SINGAPORE – Many countries have reported that animals, including pets, have been infected with Covid-19.
Last week, an Asian lion in a zoo in India died of it. His death prompted the testing of dozens of elephants in a forest reserve across the country. Tigers in India have also been tested.
Russia reportedly started vaccinating pets in veterinary clinics with its Carnivak-Cov vaccine at the end of May.
The Straits Times (ST) answers some common questions about animals and Covid-19.
Q: Other than lions, what other animals have contracted Covid-19?
A: A small number of animals, including companion dogs, raccoon dogs and zoo animals such as tigers and lions have tested positive for Covid-19 after coming into contact with infected people.
Two cases of Covid-19 transmission from man to cat in the UK were reported in the journal Veterinary Research in late April, providing further evidence of such spread.
âOne had mild illness and the other had severe illness. The viral strains in both cats were very similar to human strains,â said Professor Paul Tambyah of the NUS Yong Loo Lin School of Medicine.
Covid-19 infections in farmed mink have also been reported in at least 10 countries. Millions of animals, which are valued for their fur, have been slaughtered to prevent future abuses on humans.
Q: What are the chances of my cat or dog spreading the disease?
A: There are very few reports of an animal transmitting Covid-19 to humans, although there have been reports of mink farmers in northern Europe infected with strains that have passed from human to mink and back to human, Professor Tambyah said.
The vast majority of the millions of Sars-CoV-2 infections have been from human-to-human transmission and it appears that human-to-human transmission is extremely rare, he added.
The World Organization for Animal Health (OIE) has said animals do not play a significant role in the Covid-19 pandemic, which continues through human-to-human transmission.
Q: What if my cat or dog gets Covid-19? Will he die?
A: Confirmed cases in cats and dogs are extremely rare and usually result in mild symptoms, the World Small Animal Veterinary Association (WSAVA) in the United States has said. No dog or cat has died from the infection to date, he said.
People suspected or confirmed of Covid-19 infection should avoid contact with animals, including pets, livestock and wildlife, the United States Centers for Disease Control and Prevention (CDC) has said.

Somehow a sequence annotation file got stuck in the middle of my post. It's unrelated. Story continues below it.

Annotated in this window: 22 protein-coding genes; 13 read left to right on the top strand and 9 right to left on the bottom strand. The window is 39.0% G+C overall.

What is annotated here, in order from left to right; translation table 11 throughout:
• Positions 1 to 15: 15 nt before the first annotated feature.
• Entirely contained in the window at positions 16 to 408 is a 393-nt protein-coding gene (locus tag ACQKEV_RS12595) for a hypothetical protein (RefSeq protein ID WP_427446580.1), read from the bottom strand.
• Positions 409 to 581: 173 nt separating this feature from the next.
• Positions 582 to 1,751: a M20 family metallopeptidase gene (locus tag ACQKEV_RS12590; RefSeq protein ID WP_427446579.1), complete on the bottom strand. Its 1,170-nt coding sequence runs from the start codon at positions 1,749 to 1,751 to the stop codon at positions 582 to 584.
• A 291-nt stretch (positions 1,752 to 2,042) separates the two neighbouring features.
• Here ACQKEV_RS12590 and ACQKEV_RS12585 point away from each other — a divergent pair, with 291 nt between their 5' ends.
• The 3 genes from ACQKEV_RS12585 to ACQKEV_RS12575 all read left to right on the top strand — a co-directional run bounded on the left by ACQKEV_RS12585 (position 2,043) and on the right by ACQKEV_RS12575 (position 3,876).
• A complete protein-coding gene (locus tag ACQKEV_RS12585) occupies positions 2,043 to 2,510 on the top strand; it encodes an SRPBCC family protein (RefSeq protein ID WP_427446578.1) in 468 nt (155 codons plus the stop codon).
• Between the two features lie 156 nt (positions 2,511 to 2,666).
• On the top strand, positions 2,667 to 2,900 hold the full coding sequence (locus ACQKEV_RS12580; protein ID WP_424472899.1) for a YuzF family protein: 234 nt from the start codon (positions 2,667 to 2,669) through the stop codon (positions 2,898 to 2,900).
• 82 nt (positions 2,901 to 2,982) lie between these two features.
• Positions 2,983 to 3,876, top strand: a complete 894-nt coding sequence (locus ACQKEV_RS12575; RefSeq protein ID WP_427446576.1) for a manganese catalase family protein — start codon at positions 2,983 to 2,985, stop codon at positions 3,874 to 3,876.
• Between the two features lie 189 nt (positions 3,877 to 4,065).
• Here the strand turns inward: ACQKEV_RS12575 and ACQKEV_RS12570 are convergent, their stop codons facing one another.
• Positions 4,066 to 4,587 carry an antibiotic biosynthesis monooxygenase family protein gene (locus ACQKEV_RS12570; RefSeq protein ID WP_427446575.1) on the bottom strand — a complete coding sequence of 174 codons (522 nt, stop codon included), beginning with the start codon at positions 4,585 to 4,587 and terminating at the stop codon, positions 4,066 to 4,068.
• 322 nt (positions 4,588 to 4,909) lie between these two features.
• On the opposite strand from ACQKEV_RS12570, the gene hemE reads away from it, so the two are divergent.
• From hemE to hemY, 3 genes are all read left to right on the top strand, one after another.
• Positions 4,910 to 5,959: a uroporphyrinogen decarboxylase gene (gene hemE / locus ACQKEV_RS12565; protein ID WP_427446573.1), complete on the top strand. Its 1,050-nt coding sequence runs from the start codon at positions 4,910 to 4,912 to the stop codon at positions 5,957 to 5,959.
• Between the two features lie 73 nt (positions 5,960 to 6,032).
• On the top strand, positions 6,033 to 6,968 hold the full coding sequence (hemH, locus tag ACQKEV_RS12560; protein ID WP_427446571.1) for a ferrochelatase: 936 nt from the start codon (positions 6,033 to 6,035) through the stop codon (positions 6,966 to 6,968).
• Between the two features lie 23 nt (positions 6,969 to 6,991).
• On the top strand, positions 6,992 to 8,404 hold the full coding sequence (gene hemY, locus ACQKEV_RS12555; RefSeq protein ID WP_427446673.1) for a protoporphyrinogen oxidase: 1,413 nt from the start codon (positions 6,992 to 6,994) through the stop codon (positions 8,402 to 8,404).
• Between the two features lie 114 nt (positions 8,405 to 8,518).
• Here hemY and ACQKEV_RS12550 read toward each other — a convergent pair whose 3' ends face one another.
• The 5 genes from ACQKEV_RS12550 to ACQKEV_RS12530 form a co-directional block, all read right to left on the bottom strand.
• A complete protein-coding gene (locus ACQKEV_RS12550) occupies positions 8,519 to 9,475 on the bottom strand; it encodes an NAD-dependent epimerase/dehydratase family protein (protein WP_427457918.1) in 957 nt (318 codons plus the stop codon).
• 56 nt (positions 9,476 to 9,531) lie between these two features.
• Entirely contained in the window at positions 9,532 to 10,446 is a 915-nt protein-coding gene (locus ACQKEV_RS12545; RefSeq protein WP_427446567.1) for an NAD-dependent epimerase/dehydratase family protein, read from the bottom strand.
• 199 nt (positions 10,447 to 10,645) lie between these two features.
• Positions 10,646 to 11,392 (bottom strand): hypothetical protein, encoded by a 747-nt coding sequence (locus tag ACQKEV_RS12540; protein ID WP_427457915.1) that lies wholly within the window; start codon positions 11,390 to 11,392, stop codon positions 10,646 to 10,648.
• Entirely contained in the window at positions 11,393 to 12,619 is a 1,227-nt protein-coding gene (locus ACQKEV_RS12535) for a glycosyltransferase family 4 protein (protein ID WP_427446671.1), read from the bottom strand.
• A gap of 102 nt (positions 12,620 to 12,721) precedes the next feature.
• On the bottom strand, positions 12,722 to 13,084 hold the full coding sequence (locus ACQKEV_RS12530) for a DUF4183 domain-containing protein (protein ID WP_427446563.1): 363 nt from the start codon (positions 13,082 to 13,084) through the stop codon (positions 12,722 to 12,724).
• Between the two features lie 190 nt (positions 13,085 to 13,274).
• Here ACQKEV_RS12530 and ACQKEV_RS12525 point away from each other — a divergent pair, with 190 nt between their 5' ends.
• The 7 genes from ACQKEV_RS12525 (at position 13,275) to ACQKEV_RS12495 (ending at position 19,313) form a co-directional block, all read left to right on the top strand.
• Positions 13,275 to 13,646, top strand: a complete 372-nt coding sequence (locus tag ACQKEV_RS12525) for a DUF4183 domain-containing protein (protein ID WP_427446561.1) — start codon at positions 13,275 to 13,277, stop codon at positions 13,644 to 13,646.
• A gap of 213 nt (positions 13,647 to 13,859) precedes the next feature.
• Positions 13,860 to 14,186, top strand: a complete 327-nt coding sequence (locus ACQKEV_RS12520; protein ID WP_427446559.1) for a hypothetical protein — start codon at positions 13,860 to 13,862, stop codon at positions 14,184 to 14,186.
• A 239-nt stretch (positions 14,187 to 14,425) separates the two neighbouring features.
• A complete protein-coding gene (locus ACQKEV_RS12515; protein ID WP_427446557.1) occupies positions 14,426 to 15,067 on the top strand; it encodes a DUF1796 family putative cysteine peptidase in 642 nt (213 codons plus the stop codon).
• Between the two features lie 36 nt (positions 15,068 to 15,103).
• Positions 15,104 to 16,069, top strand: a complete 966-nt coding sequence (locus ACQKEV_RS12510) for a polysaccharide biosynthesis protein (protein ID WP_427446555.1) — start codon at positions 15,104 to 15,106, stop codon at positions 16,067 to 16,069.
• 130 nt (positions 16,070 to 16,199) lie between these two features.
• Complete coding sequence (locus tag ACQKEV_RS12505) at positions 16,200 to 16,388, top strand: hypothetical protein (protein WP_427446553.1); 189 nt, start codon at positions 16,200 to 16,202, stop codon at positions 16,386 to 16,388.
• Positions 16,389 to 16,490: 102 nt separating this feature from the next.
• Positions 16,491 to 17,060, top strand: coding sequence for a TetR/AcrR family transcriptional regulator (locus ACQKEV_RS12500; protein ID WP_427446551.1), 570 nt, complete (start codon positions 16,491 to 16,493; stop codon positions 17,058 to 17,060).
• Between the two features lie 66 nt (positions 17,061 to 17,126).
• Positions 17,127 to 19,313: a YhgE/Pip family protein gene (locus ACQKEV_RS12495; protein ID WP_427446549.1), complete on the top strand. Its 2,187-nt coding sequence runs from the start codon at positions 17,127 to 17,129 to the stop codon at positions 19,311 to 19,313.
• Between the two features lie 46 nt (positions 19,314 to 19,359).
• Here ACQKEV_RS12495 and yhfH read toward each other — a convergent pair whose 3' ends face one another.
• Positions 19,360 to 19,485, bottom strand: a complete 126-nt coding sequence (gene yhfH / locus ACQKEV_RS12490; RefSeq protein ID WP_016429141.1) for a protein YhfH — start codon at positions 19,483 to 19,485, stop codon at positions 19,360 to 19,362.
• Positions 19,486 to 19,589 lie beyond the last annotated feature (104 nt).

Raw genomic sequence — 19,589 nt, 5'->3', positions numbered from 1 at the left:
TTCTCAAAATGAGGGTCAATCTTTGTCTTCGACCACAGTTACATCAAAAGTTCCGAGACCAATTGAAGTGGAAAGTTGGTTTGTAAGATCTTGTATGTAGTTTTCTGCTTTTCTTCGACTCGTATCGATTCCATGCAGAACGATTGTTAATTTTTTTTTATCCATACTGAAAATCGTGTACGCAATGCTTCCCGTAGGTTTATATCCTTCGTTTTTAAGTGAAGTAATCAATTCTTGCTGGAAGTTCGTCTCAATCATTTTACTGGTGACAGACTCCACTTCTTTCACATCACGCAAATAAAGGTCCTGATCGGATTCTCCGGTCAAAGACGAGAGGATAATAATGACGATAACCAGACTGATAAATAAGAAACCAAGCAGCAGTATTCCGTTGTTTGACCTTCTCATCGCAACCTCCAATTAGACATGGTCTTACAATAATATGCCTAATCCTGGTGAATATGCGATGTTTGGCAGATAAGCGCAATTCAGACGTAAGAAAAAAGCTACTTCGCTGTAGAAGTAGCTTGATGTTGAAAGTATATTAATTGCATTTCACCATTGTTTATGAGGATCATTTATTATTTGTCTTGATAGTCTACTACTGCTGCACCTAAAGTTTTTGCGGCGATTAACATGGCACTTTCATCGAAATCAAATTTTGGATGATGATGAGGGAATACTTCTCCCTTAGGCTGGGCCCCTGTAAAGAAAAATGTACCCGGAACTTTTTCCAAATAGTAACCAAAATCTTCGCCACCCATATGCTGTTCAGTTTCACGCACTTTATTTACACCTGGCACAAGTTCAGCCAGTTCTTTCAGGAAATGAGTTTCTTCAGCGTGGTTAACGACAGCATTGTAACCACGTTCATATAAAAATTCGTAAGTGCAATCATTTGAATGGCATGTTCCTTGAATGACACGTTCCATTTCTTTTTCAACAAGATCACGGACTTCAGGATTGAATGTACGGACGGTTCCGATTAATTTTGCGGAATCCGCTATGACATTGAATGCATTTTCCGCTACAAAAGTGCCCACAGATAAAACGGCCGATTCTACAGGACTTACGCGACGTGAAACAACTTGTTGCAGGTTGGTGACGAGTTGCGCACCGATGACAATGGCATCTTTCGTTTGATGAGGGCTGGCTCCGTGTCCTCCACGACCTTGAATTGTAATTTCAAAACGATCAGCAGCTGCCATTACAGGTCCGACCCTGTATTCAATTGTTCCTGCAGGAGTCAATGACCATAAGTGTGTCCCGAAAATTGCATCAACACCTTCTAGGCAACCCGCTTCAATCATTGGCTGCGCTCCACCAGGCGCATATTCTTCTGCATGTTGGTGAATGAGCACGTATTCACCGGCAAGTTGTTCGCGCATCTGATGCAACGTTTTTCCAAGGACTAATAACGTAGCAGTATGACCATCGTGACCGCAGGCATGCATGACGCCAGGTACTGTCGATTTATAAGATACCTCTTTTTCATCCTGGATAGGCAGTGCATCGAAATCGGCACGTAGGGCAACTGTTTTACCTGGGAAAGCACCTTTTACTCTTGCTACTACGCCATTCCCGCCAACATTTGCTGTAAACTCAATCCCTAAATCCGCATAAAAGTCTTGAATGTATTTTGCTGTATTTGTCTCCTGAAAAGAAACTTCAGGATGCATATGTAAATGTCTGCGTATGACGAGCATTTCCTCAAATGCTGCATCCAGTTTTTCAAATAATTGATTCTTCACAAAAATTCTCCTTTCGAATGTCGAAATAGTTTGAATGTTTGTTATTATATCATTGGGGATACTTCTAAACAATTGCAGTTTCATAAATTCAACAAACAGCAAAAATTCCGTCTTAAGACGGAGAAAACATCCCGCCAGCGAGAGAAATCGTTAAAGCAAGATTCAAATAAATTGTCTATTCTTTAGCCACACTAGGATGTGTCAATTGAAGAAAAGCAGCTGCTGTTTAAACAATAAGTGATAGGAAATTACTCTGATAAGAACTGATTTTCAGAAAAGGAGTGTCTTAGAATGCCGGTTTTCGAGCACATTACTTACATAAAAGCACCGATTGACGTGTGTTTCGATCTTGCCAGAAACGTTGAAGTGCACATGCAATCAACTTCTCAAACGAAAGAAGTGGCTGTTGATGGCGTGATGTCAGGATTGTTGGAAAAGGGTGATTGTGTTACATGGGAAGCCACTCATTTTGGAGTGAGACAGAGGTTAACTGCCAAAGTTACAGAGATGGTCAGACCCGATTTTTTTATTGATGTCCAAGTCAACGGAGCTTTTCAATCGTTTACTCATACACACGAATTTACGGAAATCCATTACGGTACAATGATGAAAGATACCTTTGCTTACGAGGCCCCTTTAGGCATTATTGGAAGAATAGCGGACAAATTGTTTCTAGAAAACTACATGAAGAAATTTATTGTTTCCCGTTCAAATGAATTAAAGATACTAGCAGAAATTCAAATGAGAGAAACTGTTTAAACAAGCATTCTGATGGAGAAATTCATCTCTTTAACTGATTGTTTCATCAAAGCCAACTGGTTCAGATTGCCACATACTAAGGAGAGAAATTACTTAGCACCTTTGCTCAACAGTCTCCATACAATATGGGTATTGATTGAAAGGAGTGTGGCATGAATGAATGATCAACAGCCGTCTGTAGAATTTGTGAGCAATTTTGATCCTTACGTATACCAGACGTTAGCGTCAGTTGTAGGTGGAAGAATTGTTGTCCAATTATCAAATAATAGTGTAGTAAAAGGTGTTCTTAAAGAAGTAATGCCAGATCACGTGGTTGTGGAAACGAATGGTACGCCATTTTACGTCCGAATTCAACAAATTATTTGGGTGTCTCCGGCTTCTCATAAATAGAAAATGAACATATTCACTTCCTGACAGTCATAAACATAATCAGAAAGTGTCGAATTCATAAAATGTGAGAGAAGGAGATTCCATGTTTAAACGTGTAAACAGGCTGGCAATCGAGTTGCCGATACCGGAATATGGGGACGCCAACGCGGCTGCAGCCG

If you suspect your pet has Covid-19, you can contact the National Parks Board Animal and Veterinary Services. It performs biomonitoring and is able to do the right kind of polymerase chain reaction test for Sars-CoV-2 in animals, Professor Tambyah said.
Q: Will I need to vaccinate my pets soon?
A: No. Professor Tambyah said there are no Covid-19 vaccines allowed for animals here.
The WSAVA said there has been no case in which a dog or cat has been proven to transmit the virus to humans. Owners don’t need to consider vaccinating their pets against Sars-CoV-2 just yet, he said.
“Since Sars-CoV-2 infection in dogs and cats most often originates from an infected human, the best way to protect a pet is to vaccinate owners so that they are less likely to infect their pets. pet, âhe said at the end of April. declaration.
In the United States last year, veterinary pharmaceutical company Zoetis initiated vaccine development activities, based on initial concerns about Sars-CoV-2 in domestic animals.
“If regulatory authorities determine that there is a need, we are ready to act quickly to further develop our Covid-19 vaccine for animals,” Christina Lood, its senior director of innovation and development, told ST. communications on sustainable development.
Q: Does Covid-19 come from an animal?
A: The exact origins of Sars-CoV-2 remain to be determined. It could be many years before we know for sure.
So far, the common belief is that Sars-CoV-2 probably originated from bats, a known reservoir of coronavirus, and jumped to humans via an unknown animal intermediate host, such as a pangolin.
Yet a June 7 report by researchers at China West Normal University and Oxford University found that more than 47,000 live animals were sold in Wuhan wet markets from May 2017 to November 2019, but no pangolins or bats were traded.
There are other hypotheses, including the politically charged theory that Sars-CoV-2 was leaked in a lab in China.
The OIE estimates that at least 75% of emerging infectious diseases affecting humans, including Ebola, HIV and influenza, are of animal origin.
Q: Are the animals at the Singapore Zoo safe from Covid-19?
A: The four wildlife parks here already have strict protocols, such as quarantining new animals, to prevent cross-transmission of diseases from humans to animals in their care and vice versa, a spokesperson for Wildlife Reserves said. Singapore (WRS).
The Covid-19 outbreak has prompted more measures, including the need for staff to wash their hands with soap and water before interacting with an animal, as well as to put on masks and gloves when he works with an animal.
They also minimize or avoid direct contact unless necessary, especially with high-risk species such as primates and carnivores.
âIn addition to preventive measures, our great apes such as orangutans and chimpanzees also undergo temperature checks twice a day,â the WRS spokesperson said.
He said the risk of humans contracting Covid-19 from animals is very low.
“In addition, our vets believe that due to the low number of community cases in Singapore, coupled with the extra precautions we have taken to care for our animals, the risk of our animals contracting Covid-19 is very low,” a he declared.
None of the zoo animals here have been infected with Covid-19.